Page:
Wednesday, October 14, 2009

Your Cheatin' Heart

Recently God has been focusing my attention on the Sacrament of Holy Matrimony.  In part this has been because of the changes that have taken place in my own marriage.  The sudden change that takes place in the marriage when a spouse becomes paralyzed can focus your attention on the nature of your relationship and the commitment to the vows you have made.  But lately I have also witnessed more than my share of marriages breaking up for a variety of reasons.

 Over at the Washington Times, Cheryl Wetzstein has been looking into the recent announcement that David Letterman had been found to be cheating on his long-time girlfriend (now wife).  She comments on this by referencing a study done by the University of Chicago on Co-habitation.  The finding show that

"of 3,500 people found that 94.6 percent of cohabiters and 98.7 percent of married people expected sexual exclusivity from their partners.

But the survey found that expecting fidelity didn't mean getting fidelity, especially among unmarried people. Of married men, 4 percent said they had cheated on their wives in the past year. Of cohabiting men, 16 percent had cheated. And of single men with steady girlfriends, 37 percent had cheated."
Perhaps even more astounding is the fact that this tendency toward infidelity does not diminish when those who previously co-habitated finally get married.  Why is this?  The answer is fairly simple.  It is because marriage is created by God for something more simply sharing of expenses.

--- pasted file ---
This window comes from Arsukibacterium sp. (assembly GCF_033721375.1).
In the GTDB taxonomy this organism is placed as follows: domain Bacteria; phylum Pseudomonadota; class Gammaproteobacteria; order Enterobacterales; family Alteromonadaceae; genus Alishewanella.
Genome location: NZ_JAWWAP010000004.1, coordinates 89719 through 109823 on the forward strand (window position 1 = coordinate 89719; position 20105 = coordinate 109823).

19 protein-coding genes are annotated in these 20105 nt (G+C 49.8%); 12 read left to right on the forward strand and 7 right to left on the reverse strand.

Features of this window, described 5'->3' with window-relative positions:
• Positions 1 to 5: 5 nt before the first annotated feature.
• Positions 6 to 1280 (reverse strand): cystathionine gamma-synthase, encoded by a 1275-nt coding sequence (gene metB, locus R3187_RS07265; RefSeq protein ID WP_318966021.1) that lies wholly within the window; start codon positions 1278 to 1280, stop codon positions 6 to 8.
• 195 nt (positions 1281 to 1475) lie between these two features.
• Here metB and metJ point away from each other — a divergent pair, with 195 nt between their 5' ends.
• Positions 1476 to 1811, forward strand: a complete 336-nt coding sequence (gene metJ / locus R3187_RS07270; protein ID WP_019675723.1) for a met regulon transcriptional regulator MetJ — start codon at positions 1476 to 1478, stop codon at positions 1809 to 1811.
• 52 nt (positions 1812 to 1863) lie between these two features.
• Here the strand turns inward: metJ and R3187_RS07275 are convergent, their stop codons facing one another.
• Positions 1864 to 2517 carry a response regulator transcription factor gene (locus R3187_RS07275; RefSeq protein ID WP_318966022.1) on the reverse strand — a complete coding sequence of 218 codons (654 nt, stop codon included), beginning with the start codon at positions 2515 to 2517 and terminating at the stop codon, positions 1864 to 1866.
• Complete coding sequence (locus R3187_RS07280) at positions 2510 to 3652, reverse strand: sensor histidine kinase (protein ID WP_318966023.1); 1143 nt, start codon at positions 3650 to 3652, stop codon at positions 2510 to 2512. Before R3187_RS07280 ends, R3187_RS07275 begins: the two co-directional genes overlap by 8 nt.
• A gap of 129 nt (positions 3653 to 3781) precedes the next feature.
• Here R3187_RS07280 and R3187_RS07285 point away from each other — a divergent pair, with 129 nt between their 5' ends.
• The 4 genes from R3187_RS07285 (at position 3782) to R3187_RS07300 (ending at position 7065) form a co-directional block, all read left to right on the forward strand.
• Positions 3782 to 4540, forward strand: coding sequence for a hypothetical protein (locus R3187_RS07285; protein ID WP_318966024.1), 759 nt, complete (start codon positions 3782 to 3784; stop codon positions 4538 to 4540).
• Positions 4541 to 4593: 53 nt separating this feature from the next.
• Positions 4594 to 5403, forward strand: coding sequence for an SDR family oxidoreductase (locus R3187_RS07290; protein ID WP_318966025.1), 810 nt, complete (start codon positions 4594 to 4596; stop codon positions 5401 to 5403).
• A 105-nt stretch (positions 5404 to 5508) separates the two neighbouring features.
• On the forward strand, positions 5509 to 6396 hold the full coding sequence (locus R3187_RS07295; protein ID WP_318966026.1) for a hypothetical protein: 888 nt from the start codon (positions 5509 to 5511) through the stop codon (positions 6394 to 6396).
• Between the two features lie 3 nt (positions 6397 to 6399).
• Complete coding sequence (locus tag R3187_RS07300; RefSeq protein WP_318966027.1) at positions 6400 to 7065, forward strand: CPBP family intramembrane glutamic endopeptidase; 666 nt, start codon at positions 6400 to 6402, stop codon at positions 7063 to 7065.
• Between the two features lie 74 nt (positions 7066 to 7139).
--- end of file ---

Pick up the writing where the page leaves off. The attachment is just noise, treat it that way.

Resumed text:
In the 1549 English Prayer Book, the beginning of the Service of Matrimony reminds all those gathered for the event that
"[Marriage] is not to be enterprised, nor taken in hand unadvisedly, lightly, or wantonly, to satisfy men's carnal lusts and appetites, like brute beasts that have no understanding; but reverently, discreetly, advisedly, soberly, and in the fear of God, duly considering the causes for the which matrimony was ordained."

How often is Marriage undertaken for reasons that satisfy only our "carnal lusts and appetites"?  Does the Church spend enough time teaching the purposes of marriage?  Or have we simply made marriage the door prize for not having sex out of wedlock?

Since the two people who are joined together are intended to live as a Sacrament, perhaps we as the Church need to spend a lot more time preparing couples to live this life according to God's purposes.

Photographs used under Wiki Commons license.

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